What's the Jane Austen News this week?
If you loved the scenes of Pemberley in the 2005 film adaptation of Pride and Prejudice
, and wished that you could visit the location where it was filmed, then you might be able to do the next best thing if you're able to get to New York between June 28th and September 18th 2019.
David Korins, the set designer for the musical Hamilton is behind the new exhibition which is due to open at Sotheby's in New York on June 28th. It sees the essence of Chatsworth house and estate (which was the filming location for the series Death Comes to Pemberley
in 2013, and the exterior filming location for Pemberley for the 2005 Pride and Prejudice
film) translated for the smaller space of the galleries of Sotheby's.
The exhibition will feature 45 artworks, decorative objects, pieces of jewelry, clothing and archive materials — all drawn from the Devonshire Collection, accumulated over about 500 years by the Cavendish family, and held at Chatsworth House. However, Korins realized that he didn’t just want to make the artwork and objects part of the exhibition; he wanted to include the details of the house itself. In the form of blown-up 360-degree sculptures, Mr. Korins will magnify small details — table legs, moldings, chair feet, corners of rooms — and use them as vitrines and set pieces for the artworks and objects on display.
The Duke of Devonshire said he’s thrilled by Mr. Korins’s imaginative design for the exhibition. “I think he has a brilliant way of getting across a grand space in a smaller space,” he said. “I think the architecture of this exhibition will focus attention on the works, and we’ll look at them in a different sort of way.”
Actor Greg Wise, who played Willoughby in Emma Thompson's and Ang Lee's 1995 film adaptation of Sense and Sensibility
, has been named the winner of this year's Great Celebrity Bake Off for Stand Up to Cancer, beating TV presenter Caroline Flack, newsreader Krishnan Guru-Murthy, and Olympic boxer Nicola Adams to the title.
Greg Wise, who went on to marry Emma Thompson (aka Elinor Dashwood) in 2003 after meeting on the S&S set, had put in a lot of practice for the charity competition and even brought in an array of home-made ingredients, resulting in delicious flavours that went down a treat with the judges.
His self-portrait in biscuit form went down particularly well with the judges.
At the Jane Austen News we were highly impressed. We also hope he took some home for Emma!
A Successful Literary Event in Louisiana
This Saturday just passed (Saturday April 6th) saw the twelfth annual Jane Austen Literary Festival held at the historic Lang House in Mandeville, Louisiana.
The Jane Austen Foundation hosts the festival to, as its website says, “uphold the standards which would make Jane proud.” It celebrates the life and lasting influence of Austen (1775-1817), whose six novels and other work captured the sense and sensibility of the era and set the stage for more realism in fiction.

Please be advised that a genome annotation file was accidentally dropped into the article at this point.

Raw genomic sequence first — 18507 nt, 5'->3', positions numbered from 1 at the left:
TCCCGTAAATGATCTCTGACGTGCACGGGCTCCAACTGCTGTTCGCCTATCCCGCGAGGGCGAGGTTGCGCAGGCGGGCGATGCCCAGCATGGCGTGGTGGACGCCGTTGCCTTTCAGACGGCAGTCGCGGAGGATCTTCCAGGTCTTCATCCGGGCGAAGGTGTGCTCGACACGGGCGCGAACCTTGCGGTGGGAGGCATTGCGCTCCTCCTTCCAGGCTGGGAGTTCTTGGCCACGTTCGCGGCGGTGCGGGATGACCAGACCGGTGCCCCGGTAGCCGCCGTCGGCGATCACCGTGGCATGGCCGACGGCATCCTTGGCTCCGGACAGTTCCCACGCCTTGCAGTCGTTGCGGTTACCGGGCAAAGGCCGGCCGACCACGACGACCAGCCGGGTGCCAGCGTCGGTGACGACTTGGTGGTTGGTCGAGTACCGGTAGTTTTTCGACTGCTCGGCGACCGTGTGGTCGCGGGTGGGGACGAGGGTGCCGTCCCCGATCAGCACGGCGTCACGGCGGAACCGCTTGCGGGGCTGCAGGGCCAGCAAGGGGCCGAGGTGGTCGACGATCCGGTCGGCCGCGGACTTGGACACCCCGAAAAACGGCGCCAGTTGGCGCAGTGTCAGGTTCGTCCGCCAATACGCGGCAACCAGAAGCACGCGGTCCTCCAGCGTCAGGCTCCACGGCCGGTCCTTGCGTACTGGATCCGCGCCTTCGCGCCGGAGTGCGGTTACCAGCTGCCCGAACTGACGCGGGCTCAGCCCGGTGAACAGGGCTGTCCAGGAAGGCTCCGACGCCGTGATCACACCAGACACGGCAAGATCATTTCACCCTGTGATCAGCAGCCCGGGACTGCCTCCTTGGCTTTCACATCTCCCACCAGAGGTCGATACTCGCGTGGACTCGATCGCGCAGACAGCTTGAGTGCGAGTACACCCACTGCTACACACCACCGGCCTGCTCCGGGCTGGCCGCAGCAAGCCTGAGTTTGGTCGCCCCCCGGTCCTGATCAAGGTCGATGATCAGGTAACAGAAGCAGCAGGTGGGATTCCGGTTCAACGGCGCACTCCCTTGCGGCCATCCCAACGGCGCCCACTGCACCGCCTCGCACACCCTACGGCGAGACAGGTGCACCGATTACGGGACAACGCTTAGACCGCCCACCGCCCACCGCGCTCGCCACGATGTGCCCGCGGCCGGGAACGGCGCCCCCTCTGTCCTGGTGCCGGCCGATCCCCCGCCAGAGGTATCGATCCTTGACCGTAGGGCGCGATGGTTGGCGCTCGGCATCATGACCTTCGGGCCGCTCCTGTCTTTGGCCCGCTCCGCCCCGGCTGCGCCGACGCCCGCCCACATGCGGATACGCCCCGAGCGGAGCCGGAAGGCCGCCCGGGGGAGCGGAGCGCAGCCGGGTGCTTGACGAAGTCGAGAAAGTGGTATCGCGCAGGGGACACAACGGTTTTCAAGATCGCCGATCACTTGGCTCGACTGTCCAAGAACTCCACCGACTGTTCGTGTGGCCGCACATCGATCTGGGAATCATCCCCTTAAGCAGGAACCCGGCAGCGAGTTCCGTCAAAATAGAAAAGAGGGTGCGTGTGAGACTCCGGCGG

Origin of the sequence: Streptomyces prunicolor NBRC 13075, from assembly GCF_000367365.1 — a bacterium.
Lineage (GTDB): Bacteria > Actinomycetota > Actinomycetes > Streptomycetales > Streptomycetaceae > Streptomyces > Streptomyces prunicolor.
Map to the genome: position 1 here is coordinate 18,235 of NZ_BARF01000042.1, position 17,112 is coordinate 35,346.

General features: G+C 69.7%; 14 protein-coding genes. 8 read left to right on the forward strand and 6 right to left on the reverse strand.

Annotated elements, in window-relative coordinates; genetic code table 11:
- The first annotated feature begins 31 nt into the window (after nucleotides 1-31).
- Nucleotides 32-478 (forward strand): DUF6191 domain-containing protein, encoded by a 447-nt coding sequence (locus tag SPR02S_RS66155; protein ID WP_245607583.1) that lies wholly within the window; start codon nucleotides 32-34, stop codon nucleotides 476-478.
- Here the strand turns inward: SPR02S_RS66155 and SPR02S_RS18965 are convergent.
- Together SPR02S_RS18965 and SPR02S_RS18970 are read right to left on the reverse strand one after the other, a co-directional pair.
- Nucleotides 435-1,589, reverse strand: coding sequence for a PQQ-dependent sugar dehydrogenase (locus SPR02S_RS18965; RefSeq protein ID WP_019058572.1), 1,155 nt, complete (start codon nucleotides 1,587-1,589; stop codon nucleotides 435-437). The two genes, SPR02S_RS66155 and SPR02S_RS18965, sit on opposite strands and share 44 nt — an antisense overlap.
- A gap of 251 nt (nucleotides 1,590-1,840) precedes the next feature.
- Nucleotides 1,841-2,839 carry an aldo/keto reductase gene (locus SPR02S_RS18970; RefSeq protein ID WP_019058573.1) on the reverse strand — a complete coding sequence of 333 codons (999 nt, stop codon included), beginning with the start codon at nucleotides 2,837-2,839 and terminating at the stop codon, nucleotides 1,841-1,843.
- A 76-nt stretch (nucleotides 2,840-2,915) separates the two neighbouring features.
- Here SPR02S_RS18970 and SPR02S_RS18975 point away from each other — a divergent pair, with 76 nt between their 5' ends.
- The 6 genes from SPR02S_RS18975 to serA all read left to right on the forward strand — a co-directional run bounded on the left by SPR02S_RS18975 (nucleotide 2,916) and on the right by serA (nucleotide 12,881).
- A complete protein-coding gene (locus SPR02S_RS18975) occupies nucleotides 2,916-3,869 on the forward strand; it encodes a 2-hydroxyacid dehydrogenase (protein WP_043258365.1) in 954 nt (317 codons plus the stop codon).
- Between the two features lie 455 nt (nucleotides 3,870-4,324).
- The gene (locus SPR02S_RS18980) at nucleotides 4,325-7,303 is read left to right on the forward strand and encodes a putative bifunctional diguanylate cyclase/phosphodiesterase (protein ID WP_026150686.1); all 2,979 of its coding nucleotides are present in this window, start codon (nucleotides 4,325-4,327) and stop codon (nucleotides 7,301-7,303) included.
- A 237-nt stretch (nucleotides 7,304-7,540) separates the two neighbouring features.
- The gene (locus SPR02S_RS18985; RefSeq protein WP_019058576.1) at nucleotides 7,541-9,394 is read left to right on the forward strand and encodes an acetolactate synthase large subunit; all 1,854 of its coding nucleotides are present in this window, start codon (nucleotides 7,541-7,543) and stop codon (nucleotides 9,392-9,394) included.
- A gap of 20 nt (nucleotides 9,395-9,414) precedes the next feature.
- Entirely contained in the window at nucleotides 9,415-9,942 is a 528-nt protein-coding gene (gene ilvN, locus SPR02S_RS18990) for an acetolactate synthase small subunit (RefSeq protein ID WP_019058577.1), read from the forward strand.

As well as a strawberry picnic, officially known as Mr. Knightley’s Strawberry Picking Picnic, and based on the picnic which took place in the novel Emma
, there was a Celtic harp ensemble, and a Perfect Love Letter Competition. The letters didn’t have to be romantic — you could have written about your love for most anything, as long as you kept Jane Austen’s propriety in mind.
Although it was not required, guests were also encouraged to dress in the style of the Regency period, and a "No Plain Janes" fashion show was held.
All in all it sounded like it was a wonderful day, and it's got those of us here at the Jane Austen News even more excited about the upcoming Jane Austen Summer Ball
taking place in Bath this June than we were already (which was, and is, a lot)!
Could JK Rowling Be The Next Austen?
We came across an interesting topic for debate this week from journalist Lynne Barrett-Lee. Having entered a discussion about whether art is only really revered once it has become old, she broached the idea that, in a century from now, the work of JK Rowling may be "talked about as breathlessly and adoringly as Austen and Charlotte Brontë are today".
This statement was inspired in part by the revelation that the priceless artwork of a sea-nymph on horseback (which was among the treasures recently found in Pompeii, during the biggest excavation in some 50 years) probably began life as nothing more than a shop sign for a thermopolium - a hot food shop. It would have been rather everyday and ordinary (though very well made) then, but now thanks to its age, it has become great art; and the run-of-the-mill artisan who made it can be seen as a great artist. Could not the same be said in a few years of JK argues Barrett-Lee?
I got into a particularly pointless debate about JK Rowling recently, when someone airily commented that they’d take some long-dead novelist (I forget who) "over Harry Potter ANY day", going on to assert, and rather forcefully, that there was really no comparison between the "quality" of one over the other.
In short, if it’s old, it gets a free pass in the admiration stakes. We overlay old things with a patina of deference. And not just because they are windows on the past, and therefore precious, but because nostalgia FOR the past is so endemic.
Lynne Barrett-Lynne writing for WalesOnline.co.uk
Whether or not you agree, it's certainly an interesting topic to discuss!
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